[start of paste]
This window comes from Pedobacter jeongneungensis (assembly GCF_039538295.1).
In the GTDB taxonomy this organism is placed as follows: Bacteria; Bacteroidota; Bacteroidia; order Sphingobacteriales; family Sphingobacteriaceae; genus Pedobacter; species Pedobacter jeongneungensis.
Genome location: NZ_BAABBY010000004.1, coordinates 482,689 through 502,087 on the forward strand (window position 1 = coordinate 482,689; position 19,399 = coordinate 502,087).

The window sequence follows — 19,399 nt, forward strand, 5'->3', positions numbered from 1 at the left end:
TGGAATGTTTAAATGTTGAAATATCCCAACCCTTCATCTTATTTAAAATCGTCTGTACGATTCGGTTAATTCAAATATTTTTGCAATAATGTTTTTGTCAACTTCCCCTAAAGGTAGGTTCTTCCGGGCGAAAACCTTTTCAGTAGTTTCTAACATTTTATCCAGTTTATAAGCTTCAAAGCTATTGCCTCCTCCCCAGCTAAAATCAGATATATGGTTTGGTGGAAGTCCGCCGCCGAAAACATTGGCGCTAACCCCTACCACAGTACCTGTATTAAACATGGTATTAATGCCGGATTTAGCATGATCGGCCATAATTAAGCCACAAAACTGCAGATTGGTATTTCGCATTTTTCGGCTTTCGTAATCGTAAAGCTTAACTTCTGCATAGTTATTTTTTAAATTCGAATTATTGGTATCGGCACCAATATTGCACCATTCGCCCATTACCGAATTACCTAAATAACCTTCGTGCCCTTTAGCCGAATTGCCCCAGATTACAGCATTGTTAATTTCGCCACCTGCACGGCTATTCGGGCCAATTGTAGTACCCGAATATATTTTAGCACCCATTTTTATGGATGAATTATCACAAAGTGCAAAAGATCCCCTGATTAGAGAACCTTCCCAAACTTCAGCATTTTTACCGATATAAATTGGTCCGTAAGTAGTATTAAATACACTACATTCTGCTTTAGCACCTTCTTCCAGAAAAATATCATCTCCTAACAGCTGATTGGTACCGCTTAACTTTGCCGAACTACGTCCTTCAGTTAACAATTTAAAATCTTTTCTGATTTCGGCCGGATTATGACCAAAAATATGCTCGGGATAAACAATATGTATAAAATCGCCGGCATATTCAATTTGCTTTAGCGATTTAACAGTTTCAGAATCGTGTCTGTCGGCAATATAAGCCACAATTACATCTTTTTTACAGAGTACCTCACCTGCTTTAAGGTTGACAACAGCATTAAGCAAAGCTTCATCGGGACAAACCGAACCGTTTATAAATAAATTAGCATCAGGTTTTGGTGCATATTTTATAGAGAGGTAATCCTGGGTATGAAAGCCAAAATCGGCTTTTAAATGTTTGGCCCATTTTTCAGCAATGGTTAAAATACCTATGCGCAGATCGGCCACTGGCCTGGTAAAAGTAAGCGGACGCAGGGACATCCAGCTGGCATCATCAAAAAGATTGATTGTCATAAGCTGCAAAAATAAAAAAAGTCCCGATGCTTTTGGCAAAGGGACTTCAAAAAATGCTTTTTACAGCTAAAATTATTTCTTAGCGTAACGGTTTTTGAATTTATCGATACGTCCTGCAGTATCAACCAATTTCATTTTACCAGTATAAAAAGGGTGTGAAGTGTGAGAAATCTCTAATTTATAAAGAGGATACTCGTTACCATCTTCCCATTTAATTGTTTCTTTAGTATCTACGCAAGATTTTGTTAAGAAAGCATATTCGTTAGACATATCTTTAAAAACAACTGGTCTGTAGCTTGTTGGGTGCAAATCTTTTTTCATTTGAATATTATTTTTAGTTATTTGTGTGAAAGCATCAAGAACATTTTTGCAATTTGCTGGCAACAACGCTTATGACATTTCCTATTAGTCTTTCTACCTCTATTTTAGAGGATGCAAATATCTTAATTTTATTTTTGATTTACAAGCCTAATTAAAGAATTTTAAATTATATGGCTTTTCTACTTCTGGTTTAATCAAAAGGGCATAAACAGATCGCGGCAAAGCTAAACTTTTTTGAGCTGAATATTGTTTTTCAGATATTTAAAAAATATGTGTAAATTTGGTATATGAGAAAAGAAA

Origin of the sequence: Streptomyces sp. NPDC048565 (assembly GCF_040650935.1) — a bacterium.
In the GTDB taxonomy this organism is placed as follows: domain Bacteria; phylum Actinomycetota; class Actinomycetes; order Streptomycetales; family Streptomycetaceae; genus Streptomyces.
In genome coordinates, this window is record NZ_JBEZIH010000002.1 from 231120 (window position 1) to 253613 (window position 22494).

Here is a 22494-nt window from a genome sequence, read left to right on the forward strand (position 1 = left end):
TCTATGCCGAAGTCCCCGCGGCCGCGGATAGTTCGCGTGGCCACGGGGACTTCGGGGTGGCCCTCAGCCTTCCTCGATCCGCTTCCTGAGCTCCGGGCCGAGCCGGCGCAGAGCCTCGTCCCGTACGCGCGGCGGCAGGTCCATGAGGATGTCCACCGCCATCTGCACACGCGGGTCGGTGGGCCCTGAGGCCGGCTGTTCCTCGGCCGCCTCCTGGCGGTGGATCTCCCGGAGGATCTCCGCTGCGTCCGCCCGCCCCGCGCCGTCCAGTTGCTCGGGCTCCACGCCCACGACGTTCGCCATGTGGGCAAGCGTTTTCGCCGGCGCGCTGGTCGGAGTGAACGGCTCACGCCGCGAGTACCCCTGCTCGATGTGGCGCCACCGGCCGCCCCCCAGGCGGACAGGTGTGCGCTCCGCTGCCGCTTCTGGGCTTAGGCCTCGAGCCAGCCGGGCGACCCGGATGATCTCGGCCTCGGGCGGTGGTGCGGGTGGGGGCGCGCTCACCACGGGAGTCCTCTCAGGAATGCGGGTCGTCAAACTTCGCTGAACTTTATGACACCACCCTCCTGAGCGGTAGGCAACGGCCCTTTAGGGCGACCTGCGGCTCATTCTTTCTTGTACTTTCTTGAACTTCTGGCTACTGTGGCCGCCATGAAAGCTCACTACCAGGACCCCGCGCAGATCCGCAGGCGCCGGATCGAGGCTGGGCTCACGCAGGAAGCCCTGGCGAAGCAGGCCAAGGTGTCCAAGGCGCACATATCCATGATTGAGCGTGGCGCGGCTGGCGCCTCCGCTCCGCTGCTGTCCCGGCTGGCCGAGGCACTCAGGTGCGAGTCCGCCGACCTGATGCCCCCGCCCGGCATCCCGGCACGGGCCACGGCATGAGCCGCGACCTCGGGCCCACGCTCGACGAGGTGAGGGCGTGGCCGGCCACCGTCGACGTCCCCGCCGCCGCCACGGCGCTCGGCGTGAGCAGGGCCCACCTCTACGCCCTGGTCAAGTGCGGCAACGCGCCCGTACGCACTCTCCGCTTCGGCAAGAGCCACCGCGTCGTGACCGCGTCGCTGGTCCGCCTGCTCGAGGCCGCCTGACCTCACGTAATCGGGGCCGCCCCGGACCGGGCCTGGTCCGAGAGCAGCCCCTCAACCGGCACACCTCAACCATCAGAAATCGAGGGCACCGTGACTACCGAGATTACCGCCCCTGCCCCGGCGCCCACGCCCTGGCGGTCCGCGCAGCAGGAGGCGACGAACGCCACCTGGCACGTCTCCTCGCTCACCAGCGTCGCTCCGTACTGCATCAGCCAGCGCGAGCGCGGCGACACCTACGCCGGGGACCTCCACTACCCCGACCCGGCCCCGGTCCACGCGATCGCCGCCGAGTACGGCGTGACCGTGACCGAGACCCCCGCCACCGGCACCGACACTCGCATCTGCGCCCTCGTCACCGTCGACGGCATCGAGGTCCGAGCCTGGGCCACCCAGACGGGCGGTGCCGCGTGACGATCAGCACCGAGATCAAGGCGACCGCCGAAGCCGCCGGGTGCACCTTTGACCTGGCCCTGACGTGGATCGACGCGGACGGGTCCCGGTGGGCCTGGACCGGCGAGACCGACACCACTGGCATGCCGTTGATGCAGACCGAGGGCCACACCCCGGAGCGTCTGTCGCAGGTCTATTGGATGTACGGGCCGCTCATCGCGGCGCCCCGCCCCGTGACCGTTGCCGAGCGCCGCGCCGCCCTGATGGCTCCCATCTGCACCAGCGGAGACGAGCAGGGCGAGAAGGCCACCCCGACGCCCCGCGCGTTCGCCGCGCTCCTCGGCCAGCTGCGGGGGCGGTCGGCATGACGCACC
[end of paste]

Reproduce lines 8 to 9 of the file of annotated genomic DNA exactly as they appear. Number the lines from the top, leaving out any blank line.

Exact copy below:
In genome coordinates, this window is record NZ_JBEZIH010000002.1 from 231120 (window position 1) to 253613 (window position 22494).

Here is a 22494-nt window from a genome sequence, read left to right on the forward strand (position 1 = left end):